For years I’ve been hearing whispers of this mysterious valley with holy monasteries clinging to the side of cliffs, unchanged for centuries. Then a few years ago, we took a week and did some touring around this area of Greece. We visited Delphi, another site clouded in superstition and mystery where oracles determined the fates of kings. We didn’t make it as far as Meteora, though, and blamed it on time. Time is the monster that steals so much from us. Then it seemed like everyone I knew was going to Greece and heading up to see the ancient monasteries and the rock pinnacles. Sunset photos dazzled me over all the social media channels. It seemed like Meteora was teasing me, calling me. So, when we decided to head east on our train trip, I just knew that this was my chance to photograph Meteora.
Catching the Light in Meteora
We couldn’t believe we were finally on our way to see Meteora, inscribed on the UNESCO World Heritage list in 1988, and a destination for hundreds of years for pilgrims and tourists alike. After disembarking in Thessalonika from our eventful leg from Sofia, we went straight to the rental car agency to pick up our car. We only had a couple of days – damn that ol’ Time Monster – and we were determined to make the best of it. Our plan was to photograph the valley at all times of the day from different angles. We had a lot to do, so we needed to get going. We could easily have taken the train all the way to Kalambaka, found transporation to Kastraki, but we’re not the types to go straight form point A to point B. We like to take detours, which we did, visiting Vergina along the way.
Kastraki is the absolute best place to stay to enjoy everything that Meteora has to offer. The town is nestled in the valley, with the pinnacles towering over it, and there are plenty of guesthouses that boast a view. It’s pretty hard not to have one, really. Arriving in the afternoon, we were anxious to start up into the mountains and find some great places to shoot from. The road is steep and winds around with plenty of places to pull over. We took our time, evaluating the scenes, where we thought the sun would set, and making a plan. We couldn’t wait for that sun to set.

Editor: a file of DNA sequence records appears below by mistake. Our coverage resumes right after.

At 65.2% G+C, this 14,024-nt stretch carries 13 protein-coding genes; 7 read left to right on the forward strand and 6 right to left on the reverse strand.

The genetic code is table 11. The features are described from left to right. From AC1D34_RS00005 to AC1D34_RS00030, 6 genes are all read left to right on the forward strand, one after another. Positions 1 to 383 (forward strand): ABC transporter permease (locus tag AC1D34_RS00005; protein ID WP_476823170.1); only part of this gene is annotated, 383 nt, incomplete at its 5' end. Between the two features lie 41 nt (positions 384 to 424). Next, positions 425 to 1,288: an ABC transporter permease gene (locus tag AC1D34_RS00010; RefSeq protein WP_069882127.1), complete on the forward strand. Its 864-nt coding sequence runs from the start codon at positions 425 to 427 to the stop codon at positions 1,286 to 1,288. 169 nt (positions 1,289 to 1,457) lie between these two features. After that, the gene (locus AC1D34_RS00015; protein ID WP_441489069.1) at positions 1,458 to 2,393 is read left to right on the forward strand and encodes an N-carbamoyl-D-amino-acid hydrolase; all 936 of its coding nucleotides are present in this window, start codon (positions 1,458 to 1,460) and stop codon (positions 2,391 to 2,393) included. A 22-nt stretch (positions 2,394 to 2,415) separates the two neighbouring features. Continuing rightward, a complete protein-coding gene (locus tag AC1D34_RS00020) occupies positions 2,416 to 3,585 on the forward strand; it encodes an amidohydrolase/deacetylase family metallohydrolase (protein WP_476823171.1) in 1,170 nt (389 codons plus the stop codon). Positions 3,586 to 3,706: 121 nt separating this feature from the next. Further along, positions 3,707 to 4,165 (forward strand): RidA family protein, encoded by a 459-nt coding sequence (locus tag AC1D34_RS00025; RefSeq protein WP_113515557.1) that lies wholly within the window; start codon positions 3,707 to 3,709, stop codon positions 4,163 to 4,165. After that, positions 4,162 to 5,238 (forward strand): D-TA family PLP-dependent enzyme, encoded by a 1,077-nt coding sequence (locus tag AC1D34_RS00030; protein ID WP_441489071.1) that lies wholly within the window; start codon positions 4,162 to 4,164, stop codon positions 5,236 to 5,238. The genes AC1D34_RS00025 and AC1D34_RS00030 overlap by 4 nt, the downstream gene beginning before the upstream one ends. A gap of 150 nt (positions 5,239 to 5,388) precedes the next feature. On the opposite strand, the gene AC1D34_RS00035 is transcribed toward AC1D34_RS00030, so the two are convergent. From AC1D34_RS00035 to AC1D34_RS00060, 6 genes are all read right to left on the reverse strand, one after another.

By the time the sky started changing colors, we had our tripod set up and we were ready. We took a variety of shots, somewhat folded the gear, and headed a little further up the mountain where we took another series of shots. We repeated this process about four times. Four different places to catch the light on the rocks, on the monasteries; it was magical. We couldn’t get enough of it.
We finally headed down when the last glimmers of light were dimming. We knew which restaurant we wanted to go to, confirmed our choice with the guesthouse manager, and were extremely downtrodden when we saw it was waiting room only. The Taverna Gardenia was no secret! Thankfully, the waiters were determined to feed as many people as they could and they finagled us a table. We settled in, downed a delicious dinner of stuffed grapeleaves, tzatiki, and beans and some great wine. What a day!
A Few Tips!
Meteora is a stunning location and the sunsets are amazing! Trying more than one spot really makes a difference, so you want some mobility. Industrious tour companies do offer both photography tours and sunset tours, but with the cost of them you can rent a car, or for less a scooter, and do it yourself. The road winds and each curve gives you a different angle to shoot from. You could also catch a ride to the top and walk down, but once that sun starts dropping it moves faster than you think.
Have you been to Meteora? Do you have any tips to add?
If you missed any of the posts we’ve written about our Riding the Rails of Eastern Europe trip, check out these: